Returning to Wesleyan for a discussion on music and race, followed by a concert, Heems showed up late and seemed to go downhill from there.

Aaron Stagoff-Belfort, Staff Writer

The stage at the CFA Hall was set on Saturday, April 18, for one of Wesleyan’s most recent high-profile alumni, the musician and former Das Racist rapper Himanshu Suri ’07 (“Heems”), to revisit his alma mater, about which he has voiced decidedly ambivalent opinions. However, as the 6:30 p.m. speaking time came and went, the question arose: Where was Heems? Finally, at approximately 7:45 p.m., Heems arrived at the CFA with former Das Racist hype man Ashok Kondabolu, better known as Dapwell, and apologized for the wait in a voice worn-down from the rigors of touring. While the conversation, a somewhat meandering and unstructured affair was concluded with relative ease, the uncertainty surrounding its beginning was an ominous sign of things to come for Heems’ performance later that night at Eclectic.

The talk, billed as a discussion on race, music, and activism, was hosted by the Wesleyan Asian American Student Collective. It consisted of an hour and a half Q&A session where members of the audience asked a diverse array of questions ranging from whether Heems had ever dealt with the Wesleyan judicial system (he responded with the Jay-Z lyric, “beat the charges like Rocky”) to what he thinks of appropriation in rap music, and how, as an Asian American rapper, he navigates its pitfalls.

Das Racist, once referred to as a “multimedia art project,” was always an experiment, testing the abilities of listeners to critique society, and the artists themselves, in a sincere fashion. The group’s satirical capabilities extended beyond rap (see its brilliant takedown on Flavorwire of Sasha Frere-Jones’ 2009 New Yorker piece proclaiming the death of hip-hop music). It also subtly pushed its audience to reevaluate whether hip-hop culture should really be in the hands of bloggers from sites such as Pitchfork—or what the other half of Das Racist, Victor Vazquez ’06 (Kool A.D.), once referred to as the “filth that is progressive liberal white America in trendy Williamsburg.”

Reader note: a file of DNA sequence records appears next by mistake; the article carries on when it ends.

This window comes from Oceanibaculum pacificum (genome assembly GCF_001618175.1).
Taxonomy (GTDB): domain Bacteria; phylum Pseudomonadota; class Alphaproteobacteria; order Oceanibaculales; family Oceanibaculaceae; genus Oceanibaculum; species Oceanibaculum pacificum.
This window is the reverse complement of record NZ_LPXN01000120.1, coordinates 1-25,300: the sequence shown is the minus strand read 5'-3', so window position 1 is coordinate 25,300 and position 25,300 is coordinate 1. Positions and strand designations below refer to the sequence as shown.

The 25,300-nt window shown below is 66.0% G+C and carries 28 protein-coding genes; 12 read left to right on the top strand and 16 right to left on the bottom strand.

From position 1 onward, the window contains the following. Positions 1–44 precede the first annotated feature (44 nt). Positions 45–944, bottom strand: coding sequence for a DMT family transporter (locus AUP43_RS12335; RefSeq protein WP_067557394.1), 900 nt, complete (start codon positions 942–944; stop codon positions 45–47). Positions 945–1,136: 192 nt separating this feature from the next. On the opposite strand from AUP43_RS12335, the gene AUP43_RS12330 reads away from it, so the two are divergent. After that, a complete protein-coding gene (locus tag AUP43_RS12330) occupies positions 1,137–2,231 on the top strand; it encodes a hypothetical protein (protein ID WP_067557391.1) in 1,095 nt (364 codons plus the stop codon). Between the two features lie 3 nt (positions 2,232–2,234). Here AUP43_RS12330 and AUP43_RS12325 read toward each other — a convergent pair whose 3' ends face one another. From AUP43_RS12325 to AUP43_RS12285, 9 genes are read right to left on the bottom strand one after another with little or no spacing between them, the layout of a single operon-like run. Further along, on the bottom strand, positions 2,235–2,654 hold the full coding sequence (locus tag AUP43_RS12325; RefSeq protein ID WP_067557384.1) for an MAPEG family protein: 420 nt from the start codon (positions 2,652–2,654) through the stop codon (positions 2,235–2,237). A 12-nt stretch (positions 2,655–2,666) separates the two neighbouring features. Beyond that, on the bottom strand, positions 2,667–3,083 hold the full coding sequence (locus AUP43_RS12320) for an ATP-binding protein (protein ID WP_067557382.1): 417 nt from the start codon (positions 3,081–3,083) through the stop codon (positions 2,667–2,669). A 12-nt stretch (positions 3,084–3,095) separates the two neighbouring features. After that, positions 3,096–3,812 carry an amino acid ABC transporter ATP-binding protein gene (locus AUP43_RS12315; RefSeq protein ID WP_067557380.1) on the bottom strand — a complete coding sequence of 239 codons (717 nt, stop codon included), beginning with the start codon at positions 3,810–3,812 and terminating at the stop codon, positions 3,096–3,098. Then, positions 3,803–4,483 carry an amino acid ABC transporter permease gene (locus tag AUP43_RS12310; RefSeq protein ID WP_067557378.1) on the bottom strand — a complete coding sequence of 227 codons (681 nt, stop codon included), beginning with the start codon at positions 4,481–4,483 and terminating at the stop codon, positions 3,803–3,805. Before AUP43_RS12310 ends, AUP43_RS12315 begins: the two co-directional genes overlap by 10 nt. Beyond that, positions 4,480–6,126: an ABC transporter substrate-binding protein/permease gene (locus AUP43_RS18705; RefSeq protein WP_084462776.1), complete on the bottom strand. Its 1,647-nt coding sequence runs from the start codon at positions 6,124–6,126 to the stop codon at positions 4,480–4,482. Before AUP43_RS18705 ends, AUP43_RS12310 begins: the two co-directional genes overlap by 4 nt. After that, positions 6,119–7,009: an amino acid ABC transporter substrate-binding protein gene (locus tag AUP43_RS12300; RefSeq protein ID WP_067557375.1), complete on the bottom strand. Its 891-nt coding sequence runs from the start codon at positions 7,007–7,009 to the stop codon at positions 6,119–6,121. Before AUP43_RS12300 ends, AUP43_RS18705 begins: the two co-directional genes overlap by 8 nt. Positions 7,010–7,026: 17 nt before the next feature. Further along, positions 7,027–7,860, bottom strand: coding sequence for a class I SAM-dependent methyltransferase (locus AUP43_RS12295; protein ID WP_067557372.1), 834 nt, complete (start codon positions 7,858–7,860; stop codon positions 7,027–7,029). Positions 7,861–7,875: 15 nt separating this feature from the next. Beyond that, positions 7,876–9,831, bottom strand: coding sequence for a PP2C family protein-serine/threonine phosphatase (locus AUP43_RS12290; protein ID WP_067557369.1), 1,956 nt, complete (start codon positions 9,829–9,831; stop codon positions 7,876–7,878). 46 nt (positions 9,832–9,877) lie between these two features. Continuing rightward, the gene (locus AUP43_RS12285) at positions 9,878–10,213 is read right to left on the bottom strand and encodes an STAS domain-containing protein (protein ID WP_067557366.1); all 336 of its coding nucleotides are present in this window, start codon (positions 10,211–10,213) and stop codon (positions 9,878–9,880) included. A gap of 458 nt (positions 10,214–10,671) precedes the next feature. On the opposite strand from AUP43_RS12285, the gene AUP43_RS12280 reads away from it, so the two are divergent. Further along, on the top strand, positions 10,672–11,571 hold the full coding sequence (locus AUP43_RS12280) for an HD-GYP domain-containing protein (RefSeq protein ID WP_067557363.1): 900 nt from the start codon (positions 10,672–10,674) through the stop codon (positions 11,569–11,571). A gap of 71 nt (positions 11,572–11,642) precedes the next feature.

The nearly three years since Das Racist broke up have provided Heems with the hindsight to reflect on the Das Racist experience, and how its message was interpreted, or misinterpreted, by the media.

“You try and control your narrative and reflect it in the music,” Heems said. “But, then you have a 50-year-old white dude with a pop or rock music background and you’re trying to explain to them what rap music is. Things get lost in translation.”

The result of this cultural disconnect are articles like New York Magazine’s 2010 profile of Das Racist, titled “Straight Outta Wesleyan.” As the discussion on the misrepresentation of race and privilege in hip-hop culture evolved, Heems discussed his feelings on the way Das Racist, by virtue of the group’s association with Wesleyan, had been portrayed as elitist college grads who had no place in the medium.